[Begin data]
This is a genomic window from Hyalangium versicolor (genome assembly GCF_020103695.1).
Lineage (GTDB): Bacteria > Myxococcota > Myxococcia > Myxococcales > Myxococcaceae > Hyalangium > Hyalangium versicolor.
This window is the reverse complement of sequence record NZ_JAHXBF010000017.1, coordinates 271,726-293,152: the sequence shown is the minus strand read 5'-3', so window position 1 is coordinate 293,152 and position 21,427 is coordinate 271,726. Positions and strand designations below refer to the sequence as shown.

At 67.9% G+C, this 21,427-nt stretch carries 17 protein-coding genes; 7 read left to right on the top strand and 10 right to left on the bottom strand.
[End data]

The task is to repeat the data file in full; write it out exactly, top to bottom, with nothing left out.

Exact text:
This is a genomic window from Hyalangium versicolor (genome assembly GCF_020103695.1).
Lineage (GTDB): Bacteria > Myxococcota > Myxococcia > Myxococcales > Myxococcaceae > Hyalangium > Hyalangium versicolor.
This window is the reverse complement of sequence record NZ_JAHXBF010000017.1, coordinates 271,726-293,152: the sequence shown is the minus strand read 5'-3', so window position 1 is coordinate 293,152 and position 21,427 is coordinate 271,726. Positions and strand designations below refer to the sequence as shown.

At 67.9% G+C, this 21,427-nt stretch carries 17 protein-coding genes; 7 read left to right on the top strand and 10 right to left on the bottom strand.